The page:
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The Disappearing Spoon
Cover of The Disappearing Spoon
The Disappearing Spoon
Young Readers Edition
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A young readers edition of the New York Times bestseller The Disappearing Spoon, chronicling the extraordinary stories behind one of the greatest scientific tools in existence: the periodic table.Why...
A young readers edition of the New York Times bestseller The Disappearing Spoon, chronicling the extraordinary stories behind one of the greatest scientific tools in existence: the periodic table.Why...
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Description-

  • A young readers edition of the New York Times bestseller The Disappearing Spoon, chronicling the extraordinary stories behind one of the greatest scientific tools in existence: the periodic table.


    Why did Gandhi hate iodine (I, 53)? How did radium (Ra, 88) nearly ruin Marie Curie's reputation? And why did tellurium (Te, 52) lead to the most bizarre gold rush in history?
    The periodic table is a crowning scientific achievement, but it's also a treasure trove of adventure, greed, betrayal, and obsession. The fascinating tales in The Disappearing Spoon follow elements on the table as they play out their parts in human history, finance, mythology, conflict, the arts, medicine, and the lives of the (frequently) mad scientists who discovered them.


    Adapted for a middle grade audience, the young readers edition of The Disappearing Spoon offers the material in a simple, easy-to-follow format, with approximately 20 line drawings and sidebars throughout. Students, teachers, and burgeoning science buffs will love learning about the history behind the chemistry.

About the Author-

  • Sam Kean is the author of the New York Times bestsellers The Disappearing Spoon and The Violinist's Thumb. His work has appeared in The New York Times Magazine, Mental Floss, Slate, and New Scientist, and has been featured on NPR's "Radiolab" and "All Things Considered."

Reviews-

  • Kirkus

    February 1, 2018
    This adaptation of a book for adults meanders through the history, uses, and misuses of the periodic table's elements. After a promising introduction about the author's childhood fascination with mercury, the first chapter bogs down in an explanation of atoms too brief for those new to chemistry to make much of it. A dull summary of the men who created the periodic table follows. Those who make it through the first chapters will be rewarded by more-interesting, even dramatic topics such as chemical warfare, atomic bombs, and poisonous elements. Kean has collected numerous anecdotes and groups them together loosely by similarities. While the stories within chapters tend to be chronological, the book zigzags back and forth through history. Almost all the players are adults, mostly white men, with the exception of a teenage boy who tried to build a nuclear reactor in his backyard. Occasional colloquialisms ("yuck") seem aimed at younger readers, but overall the adaptation makes few concessions to its audience. For example, the terms "quantum mechanics" and "nuclear fission" appear with little explanation. (A closing glossary helps to compensate for this.) The text refers to Albert Einstein's letter to President Franklin D. Roosevelt about "starting the Manhattan Project" without further description, assuming readers have previous knowledge. Not for a general audience, this will most likely attract readers already in their element among beakers and Bunsen burners. (bibliography, index) (Nonfiction. 11-14)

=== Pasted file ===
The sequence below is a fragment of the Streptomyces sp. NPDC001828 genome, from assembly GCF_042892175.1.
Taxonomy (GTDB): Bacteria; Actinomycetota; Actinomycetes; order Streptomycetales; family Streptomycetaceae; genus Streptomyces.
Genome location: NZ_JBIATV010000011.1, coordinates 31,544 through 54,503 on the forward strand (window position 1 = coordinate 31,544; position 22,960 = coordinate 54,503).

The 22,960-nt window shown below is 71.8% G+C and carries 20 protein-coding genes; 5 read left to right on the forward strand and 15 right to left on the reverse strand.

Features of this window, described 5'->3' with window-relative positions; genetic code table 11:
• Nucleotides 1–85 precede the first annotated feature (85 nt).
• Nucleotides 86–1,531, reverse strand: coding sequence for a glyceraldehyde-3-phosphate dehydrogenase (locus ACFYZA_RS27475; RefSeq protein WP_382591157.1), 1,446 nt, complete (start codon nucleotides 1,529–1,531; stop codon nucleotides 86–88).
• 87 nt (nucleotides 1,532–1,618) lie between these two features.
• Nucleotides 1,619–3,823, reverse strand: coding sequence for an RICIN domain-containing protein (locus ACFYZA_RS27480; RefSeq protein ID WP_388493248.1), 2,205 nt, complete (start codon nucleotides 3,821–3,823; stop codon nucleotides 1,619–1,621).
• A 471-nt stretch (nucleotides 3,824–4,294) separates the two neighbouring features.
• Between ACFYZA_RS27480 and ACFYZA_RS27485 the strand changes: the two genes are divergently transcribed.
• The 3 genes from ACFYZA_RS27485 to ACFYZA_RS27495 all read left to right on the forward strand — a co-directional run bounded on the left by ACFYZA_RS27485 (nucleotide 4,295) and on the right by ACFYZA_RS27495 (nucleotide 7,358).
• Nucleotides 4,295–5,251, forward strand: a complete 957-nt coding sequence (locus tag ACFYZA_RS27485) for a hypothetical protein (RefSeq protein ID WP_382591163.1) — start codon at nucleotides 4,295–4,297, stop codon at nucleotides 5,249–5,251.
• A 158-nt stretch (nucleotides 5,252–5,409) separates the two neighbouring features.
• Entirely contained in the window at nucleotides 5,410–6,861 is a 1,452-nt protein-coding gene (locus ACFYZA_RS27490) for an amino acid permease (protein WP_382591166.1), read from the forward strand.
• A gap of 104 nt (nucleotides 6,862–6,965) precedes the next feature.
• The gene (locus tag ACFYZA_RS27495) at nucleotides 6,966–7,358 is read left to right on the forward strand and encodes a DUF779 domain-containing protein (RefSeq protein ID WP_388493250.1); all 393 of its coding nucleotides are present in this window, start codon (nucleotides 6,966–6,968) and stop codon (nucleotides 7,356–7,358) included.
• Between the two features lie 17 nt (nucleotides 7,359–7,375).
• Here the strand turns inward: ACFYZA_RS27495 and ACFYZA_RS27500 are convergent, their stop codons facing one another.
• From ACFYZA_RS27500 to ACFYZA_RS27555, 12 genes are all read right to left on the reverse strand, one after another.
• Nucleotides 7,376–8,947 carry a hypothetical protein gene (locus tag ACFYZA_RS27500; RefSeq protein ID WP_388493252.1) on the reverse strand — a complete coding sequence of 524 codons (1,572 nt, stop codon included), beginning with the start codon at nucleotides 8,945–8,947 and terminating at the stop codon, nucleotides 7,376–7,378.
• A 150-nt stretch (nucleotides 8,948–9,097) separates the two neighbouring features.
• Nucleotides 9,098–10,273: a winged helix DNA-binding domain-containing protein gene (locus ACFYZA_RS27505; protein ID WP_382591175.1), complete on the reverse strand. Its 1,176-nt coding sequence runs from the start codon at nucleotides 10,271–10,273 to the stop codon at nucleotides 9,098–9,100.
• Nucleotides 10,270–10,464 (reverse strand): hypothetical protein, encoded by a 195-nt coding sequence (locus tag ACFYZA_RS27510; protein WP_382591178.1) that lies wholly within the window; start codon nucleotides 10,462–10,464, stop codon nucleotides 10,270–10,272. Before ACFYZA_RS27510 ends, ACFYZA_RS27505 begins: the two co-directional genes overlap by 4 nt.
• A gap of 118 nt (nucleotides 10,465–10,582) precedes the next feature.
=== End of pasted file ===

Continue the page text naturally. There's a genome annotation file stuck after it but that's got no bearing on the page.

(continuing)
COPYRIGHT(2018) Kirkus Reviews, ALL RIGHTS RESERVED.

  • School Library Journal

    February 1, 2018

    Gr 5-8-One may not think that a book about the periodic table will convey a great deal about counterfeiting, but such is the beauty of this title. It's not just about the elements. Rather, it rolls history and science and fascinating anecdotes into one volume. Adapted from his New York Times best seller of the same name, award-winning science writer Kean has boiled down his original work to about half the size (no Bunsen burner necessary), making it ideal for young readers. In doing so, he has managed to maintain his voice and keep the text stimulating. Kean uses the periodic table as a starting point to engage readers in history lessons, etymology, mythology, literature (Did you know Mark Twain wrote a short story based on some elements?), psychology, and more. The book is filled with fun facts and thought-provoking stories, such as how tin's properties may have affected a fatal Antarctic expedition and how an enterprising Boy Scout tried to build a nuclear reactor. The book is divided into four parts which are further distilled into chapters, enhancing its readability. The writing style is conversational and never dry. Several sidebars are sprinkled throughout that provide more information on some subjects. VERDICT An excellent purchase for libraries that want to liven up their science sections.-Marie Drucker, Hewlett-Woodmere Public Library, NY

    Copyright 2018 School Library Journal, LLC Used with permission.

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    Little, Brown Books for Young Readers
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Young Readers Edition
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